Out-Law News | 19 Dec 2014 | 8:55 am | 3 min. read
In a new report, the Institute for Government said that "short-sightedness and lack of forward-looking strategy" often led to "political procrastination" on public spending discussions and decisions. Failures to secure cross-party agreement and local community consent on major projects also led to a high risk of projects facing delays or cancellations due to the political process, leading to a lack of certainty that could discourage investment, he said.
The report recommended the creation of a new "forum" outside of the political process, where interested parties could discuss options and consequences of potential infrastructure policy. Although the UK tended to rely on the private sector more than most comparable countries, the government could learn from examples of innovative infrastructure decision-making processes in countries such as France and Australia, it said.
"Energy security, environmental regulation, replacement of existing infrastructure and increasing population are only a few examples from a wide range of pressures that will impact on UK infrastructure over the next couple of decades," said Miguel Coelho, a fellow of the Institute for Government and one of the authors of the report.
"Successfully addressing these challenges will require large-scale investment and significant shake-up of the way things are currently done. These findings should serve as a warning to government that poor policy-making processes could lock the economy into inadequate infrastructure systems for many years to come, placing a heavy burden on future prosperity," he said.
According to the Institute for Government, the UK "needs to make major strategic infrastructure decisions over the next few years" in order to deal with the effects of climate change, meet energy security requirements, maintain and replace existing infrastructure and cope with a rising population. One specific example it cited was the government's commitment to national high speed rail link HS2 and the creation of a 'Northern Powerhouse'; both of which would result in railway connections becoming even more important in the years to come.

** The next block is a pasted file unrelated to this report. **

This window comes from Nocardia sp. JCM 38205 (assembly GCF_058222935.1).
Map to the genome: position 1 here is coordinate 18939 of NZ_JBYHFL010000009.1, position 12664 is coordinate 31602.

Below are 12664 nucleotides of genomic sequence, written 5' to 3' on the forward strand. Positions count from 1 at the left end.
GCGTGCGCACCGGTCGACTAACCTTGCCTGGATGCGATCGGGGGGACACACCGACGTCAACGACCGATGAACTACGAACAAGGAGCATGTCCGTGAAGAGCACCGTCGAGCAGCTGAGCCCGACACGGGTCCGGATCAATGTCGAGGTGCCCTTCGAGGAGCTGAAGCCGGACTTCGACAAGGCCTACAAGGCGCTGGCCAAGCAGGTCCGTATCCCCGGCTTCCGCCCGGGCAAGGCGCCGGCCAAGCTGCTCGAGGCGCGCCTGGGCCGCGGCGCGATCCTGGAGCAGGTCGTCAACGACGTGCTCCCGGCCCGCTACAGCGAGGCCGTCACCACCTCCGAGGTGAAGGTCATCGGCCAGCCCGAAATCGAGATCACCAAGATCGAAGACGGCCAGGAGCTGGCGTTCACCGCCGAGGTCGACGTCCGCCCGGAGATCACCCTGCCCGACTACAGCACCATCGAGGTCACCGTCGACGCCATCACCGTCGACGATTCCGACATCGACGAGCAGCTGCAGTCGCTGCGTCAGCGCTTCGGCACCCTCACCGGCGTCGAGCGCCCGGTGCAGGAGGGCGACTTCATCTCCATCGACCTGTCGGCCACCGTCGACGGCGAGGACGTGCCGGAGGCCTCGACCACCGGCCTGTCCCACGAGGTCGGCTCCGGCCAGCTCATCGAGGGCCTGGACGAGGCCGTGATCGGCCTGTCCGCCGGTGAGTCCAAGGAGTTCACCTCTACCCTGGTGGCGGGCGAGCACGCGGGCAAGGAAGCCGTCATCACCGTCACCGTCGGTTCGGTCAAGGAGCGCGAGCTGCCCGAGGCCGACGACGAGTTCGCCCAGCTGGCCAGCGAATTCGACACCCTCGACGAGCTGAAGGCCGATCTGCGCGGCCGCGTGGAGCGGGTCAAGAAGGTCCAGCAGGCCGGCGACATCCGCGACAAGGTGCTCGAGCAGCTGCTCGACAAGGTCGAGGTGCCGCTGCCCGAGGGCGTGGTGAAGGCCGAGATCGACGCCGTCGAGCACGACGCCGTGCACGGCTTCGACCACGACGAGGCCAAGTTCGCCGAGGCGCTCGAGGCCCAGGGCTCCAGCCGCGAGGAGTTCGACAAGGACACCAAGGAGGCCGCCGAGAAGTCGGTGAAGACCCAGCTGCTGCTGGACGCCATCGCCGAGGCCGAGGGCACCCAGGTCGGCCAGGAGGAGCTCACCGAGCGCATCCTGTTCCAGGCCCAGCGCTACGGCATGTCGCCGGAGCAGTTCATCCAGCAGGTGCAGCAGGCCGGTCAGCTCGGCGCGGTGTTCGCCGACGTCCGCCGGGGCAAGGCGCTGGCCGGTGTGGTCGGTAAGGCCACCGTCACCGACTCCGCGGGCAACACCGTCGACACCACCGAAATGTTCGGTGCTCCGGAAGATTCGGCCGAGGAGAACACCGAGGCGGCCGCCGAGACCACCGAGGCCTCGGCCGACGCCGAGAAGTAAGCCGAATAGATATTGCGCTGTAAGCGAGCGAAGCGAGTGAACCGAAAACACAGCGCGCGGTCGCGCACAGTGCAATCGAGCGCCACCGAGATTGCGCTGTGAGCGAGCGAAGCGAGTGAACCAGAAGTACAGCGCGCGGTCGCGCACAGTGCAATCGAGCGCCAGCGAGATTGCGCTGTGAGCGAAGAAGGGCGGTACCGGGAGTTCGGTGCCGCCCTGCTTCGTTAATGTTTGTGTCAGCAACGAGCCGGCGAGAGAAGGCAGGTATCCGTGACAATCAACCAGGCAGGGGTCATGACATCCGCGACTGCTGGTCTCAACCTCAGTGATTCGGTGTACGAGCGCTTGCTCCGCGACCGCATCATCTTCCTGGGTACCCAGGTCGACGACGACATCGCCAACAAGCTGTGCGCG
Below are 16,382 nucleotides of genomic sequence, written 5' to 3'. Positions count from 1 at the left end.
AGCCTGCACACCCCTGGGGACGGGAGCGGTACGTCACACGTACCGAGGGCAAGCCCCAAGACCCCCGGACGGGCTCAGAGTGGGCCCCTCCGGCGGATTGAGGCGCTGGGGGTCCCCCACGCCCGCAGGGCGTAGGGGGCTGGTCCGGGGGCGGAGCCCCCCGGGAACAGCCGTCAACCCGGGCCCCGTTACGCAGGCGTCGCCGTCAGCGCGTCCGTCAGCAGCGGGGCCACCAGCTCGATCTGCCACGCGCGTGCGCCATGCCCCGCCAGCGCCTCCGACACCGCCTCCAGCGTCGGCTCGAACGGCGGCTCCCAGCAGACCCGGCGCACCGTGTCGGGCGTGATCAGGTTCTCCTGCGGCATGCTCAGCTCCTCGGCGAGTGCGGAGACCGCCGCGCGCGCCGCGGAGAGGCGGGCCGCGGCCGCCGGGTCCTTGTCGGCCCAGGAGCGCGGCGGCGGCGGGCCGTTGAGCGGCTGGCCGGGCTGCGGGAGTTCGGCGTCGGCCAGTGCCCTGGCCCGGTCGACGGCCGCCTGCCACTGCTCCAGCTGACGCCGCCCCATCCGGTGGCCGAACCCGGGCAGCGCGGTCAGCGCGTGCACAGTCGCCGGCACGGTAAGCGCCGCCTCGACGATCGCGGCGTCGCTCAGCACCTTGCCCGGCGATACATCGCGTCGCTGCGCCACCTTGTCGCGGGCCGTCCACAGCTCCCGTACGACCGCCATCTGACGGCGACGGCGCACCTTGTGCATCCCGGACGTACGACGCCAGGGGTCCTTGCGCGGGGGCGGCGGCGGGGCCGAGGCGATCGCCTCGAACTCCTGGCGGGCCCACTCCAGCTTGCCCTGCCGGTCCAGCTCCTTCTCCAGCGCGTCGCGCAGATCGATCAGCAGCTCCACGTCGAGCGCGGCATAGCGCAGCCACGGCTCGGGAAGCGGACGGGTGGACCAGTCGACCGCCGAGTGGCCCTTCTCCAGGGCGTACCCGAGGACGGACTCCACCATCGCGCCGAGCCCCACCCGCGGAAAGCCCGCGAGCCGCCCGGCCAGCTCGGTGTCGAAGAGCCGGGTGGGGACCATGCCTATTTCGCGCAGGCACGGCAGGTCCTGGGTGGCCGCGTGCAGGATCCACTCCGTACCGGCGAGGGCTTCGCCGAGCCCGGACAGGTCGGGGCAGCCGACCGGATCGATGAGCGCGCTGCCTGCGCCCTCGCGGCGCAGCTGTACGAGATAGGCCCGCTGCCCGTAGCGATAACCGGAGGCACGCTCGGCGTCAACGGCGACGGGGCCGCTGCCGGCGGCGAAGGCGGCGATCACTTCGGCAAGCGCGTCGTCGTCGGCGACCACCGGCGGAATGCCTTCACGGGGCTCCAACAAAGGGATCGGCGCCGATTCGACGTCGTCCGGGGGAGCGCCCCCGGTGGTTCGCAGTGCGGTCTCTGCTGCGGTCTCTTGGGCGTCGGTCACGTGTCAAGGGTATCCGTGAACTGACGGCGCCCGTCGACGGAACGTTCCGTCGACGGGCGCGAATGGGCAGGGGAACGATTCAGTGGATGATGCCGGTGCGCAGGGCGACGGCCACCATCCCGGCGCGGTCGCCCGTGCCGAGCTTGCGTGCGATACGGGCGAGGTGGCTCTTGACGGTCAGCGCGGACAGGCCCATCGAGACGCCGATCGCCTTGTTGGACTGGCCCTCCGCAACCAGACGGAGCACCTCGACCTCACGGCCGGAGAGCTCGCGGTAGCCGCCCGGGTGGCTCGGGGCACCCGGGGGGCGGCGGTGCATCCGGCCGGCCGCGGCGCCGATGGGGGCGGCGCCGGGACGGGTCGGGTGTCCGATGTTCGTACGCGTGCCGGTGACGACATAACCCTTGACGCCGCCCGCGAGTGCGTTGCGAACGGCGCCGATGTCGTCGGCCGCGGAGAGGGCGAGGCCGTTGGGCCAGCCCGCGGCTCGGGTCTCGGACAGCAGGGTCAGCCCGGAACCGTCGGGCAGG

Earlier this month, the government updated its National Infrastructure Plan; its 'pipeline' of planned projects in the energy, transport, flood defence, waste, water and communications sectors including the 40 major infrastructure projects seen as its highest priority. The updated plan contained a commitment to invest £2.3 billion in over 1,400 flood defence projects in England over a period of six years, a detailed roads improvement package worth £15bn and plans for the world's first tidal lagoon project. According to the plan, 65.6% of the investment needed to deliver the projects in the pipeline will need to come from the private sector.
In its report, the Institute for Government said that the UK was "rather unusual" among the world's advanced economies in the extent to which it relied on this level of private sector investment. However, a certain degree of government involvement was general necessary, depending on the sector, since "large infrastructure projects tend to have important land use implications and, therefore, involve securing planning permission, which is a matter for government policy", it said.
For this reason, the Institute for Government said that the UK could benefit from a more innovative approach to infrastructure decision-making. In particular, "adequate forums" were needed where politicians, experts, interest groups and representatives of local communities could "engage in structured, informed discussions about policy options for infrastructure investment", it said. This group would not be about "bypassing the political process but improving it", it said.
The report cited a number of international examples of this type of forum. In France, a state-funded 'commission for public debate' was set up to ensure that the public could participate effectively in decision-making processes on projects that have major effects on the environment or on land planning; while in Australia the Productivity Commission acts as an arm's-length advisory body to the government on matters of microeconomic policy and regulation.
"This report effectively adds weight to the Armitt Review's proposal for a National Infrastructure Commission; helping to build momentum towards that in advance of Sir John Armitt's response to a consultation on his proposals, due in early February, and then in the run-up to the general election," said Robbie Owen, a planning and government affairs expert at Pinsent Masons, the law firm behind Out-Law.com.
In a review commissioned by the Labour Party, the final report of which was published alongside draft legislation in July, former Olympic Delivery Authority chair Sir John Armitt recommended the creation of a new National Infrastructure Commission with statutory independence. This body, which would be set up by an act of parliament, would set clear long-term priorities for UK infrastructure investment and would produce a National Infrastructure Assessment to be presented to parliament for its approval once every 10 years.